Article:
HENRY Williamson’s novel Tarka the Otter, published 90 years ago this August, has inspired a thriving tourism industry in North Devon, helped in part by the creation of the 180-mile Tarka Trail in the 1980s. Tracing Tarka’s journey during the book, the figure-of-eight trail is suitable for walkers and, on some stretches, cyclists. It follows the fictional otter’s footprints along riverbanks and coastlines, and through moors and woodland, all of which Williamson describes vividly, but with minimal sentimentality, from an otter’s-eye view. Continue reading
TUCKED away above the Exe Valley, Stoodleigh is reached by a winding country lane known locally as ‘The Drive’. This harks back to the time when the road was the immensely long private drive to Stoodleigh Manor. The estate was broken up and sold in 1925 and in 1928 the house was bought by Ravenswood School, which relocated here from Paignton. In 1992 the school closed, though it very much lives on in the memory of its pupils! Stoodleigh Court, as it is known today, now serves as a wedding venue. The walk enjoys wonderful, far-reaching views, but to achieve them there are some mighty ascents-so be prepared. Lovely, wildlife-rich woodland will help take your mind off the tough bits.
APPROACH Teignmouth by road and you are reminded that this is the “Gem of South Devon”. Always effervescent, the resort has been tickled by a magic wand and now aspires to the title of Devon’s mosaic capital. Varying from dinner plate size to extensive murals, the large collection has become a year-round attraction for visitors, beguiled by mosaic’s unique qualities. Families enjoy a discovery trail leaflet and search out a series of circular plaques highlighting local fish and birds. Continue reading
LITTLE touches can elevate a stay in a hotel to something special and unique. Even if you don’t use the binoculars and blankets which are tucked in a basket for use on your room’s balcony, it makes you feel cared for, just knowing someone has given thought to every detail of your stay. One of the first things I’m told after being shown my room at Salcombe Harbour Hotel is: “The lemon and ice are doing the rounds.” Continue reading
The South Hams, the southernmost tip of Devon, is an exceptionally dog-friendly area. Whether you are the proud owner of a bouncing border collie with energy to burn, or a calm corgi content with quiet days in the sunshine, there are walks, attractions and days out to suit the temperament of all dogs… and their owners! Here are just a few things you and your four-legged friend can enjoy this summer. Continue reading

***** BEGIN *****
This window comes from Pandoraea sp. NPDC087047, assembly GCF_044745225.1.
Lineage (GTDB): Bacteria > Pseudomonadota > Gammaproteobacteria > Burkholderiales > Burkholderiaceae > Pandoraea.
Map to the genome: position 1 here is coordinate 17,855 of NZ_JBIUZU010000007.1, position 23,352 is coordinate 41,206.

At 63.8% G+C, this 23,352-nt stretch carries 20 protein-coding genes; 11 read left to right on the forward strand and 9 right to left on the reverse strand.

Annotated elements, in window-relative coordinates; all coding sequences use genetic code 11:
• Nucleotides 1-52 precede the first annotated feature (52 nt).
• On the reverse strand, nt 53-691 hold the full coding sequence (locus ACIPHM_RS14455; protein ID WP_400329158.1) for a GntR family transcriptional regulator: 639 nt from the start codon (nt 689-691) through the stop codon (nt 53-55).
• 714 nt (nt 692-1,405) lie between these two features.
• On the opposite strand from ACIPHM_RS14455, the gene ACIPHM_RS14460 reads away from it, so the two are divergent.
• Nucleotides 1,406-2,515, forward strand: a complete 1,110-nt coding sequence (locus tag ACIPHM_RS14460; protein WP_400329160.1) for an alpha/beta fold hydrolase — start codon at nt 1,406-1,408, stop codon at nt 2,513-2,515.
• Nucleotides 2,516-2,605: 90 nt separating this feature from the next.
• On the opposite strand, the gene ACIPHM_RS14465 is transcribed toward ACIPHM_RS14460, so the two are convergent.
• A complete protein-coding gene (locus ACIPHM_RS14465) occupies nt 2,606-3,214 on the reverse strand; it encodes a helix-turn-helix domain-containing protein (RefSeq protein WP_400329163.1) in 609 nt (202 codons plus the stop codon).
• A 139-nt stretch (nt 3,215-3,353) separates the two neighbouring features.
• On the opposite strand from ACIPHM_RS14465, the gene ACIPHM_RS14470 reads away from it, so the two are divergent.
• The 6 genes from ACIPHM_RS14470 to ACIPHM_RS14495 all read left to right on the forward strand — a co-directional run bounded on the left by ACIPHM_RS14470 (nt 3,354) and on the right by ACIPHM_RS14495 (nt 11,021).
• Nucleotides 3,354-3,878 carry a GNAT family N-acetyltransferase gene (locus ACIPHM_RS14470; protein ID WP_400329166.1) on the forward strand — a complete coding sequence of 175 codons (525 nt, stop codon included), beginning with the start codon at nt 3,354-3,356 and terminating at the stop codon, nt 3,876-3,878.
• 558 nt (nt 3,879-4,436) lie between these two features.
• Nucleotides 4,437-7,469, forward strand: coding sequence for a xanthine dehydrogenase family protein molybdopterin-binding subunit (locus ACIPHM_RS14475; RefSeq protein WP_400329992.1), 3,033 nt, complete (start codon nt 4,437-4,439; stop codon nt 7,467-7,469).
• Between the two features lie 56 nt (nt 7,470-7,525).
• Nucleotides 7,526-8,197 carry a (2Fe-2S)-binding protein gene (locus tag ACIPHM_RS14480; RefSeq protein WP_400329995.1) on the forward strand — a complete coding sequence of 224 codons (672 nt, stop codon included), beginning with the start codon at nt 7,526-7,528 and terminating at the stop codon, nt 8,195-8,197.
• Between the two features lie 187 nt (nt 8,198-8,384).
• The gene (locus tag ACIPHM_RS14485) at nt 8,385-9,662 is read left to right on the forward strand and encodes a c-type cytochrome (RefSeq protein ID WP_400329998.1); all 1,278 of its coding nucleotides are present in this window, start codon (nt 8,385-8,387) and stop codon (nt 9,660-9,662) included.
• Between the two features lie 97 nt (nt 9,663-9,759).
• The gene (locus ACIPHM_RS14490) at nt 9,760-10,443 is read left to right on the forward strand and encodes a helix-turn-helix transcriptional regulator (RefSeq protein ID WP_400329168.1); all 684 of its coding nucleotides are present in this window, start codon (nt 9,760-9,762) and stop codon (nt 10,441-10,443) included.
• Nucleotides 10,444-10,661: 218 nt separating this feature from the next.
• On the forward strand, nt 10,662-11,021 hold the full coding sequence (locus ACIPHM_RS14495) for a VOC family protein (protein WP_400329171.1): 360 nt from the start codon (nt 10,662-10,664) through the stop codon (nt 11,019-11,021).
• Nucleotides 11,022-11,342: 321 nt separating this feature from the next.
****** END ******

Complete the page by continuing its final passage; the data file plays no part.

Dartmouth is saturated in history. This mile-and-a-bit walk introduces some of its treasures and whets the appetite for more exploration.
Start: Mayors Avenue Car Park, TQ69NF. Leave the car park by the TIC and Newcomen Engine House, turning right along Mayor’s Avenue. As the road bends right cross over and walk ahead along narrow Zion Place. Turn left at the T-junction and soon the road widens. Go left along attractive Foss Street, heading towards the church. Browse your way along; the celebrated Simon Drew gallery is here. At the end of Foss Street go left at a small crossroads along Duke Street, passing the remarkable Butterwalk on your left. These former merchants’ houses date from the 17th century and were built on land reclaimed from the river. Continue reading
THE COUNTDOWN to the launch of Salcombe Town Regatta has begun and it’s all go in the Hainey household. Mum, Debbie has been running this week-long event for the past four years and her kids know that things are about to get a little hectic around here. Once dinner is done, Debbie and husband Andy sit around the kitchen table checking tide times for the harbour swim and ordering road signs for the series of closures that have to take place. Rob, 10 and Daniel, six, are busy helping to prepare the parachuting teddy event by practising with a prototype bear. Continue reading
At half past 11, three silhouettes left a hotel and walked on to the dark pavement outside. The trio was the most unlikely to be caught together on a lazy night in a small city like Goris: a middle-aged tourist guide, a 60-somethingformer rock musician, and an Indian traveller in her late 20s. The winter was long gone, its remnants had lingered in the air like the after effects of deep slumber. The dark, desolate neighbourhood had spilled on to the sidewalk. A few low beam tubelights made incongruous puddles to illuminate the ground, and the only movement on the long empty stretch ahead were the flickering human shadows.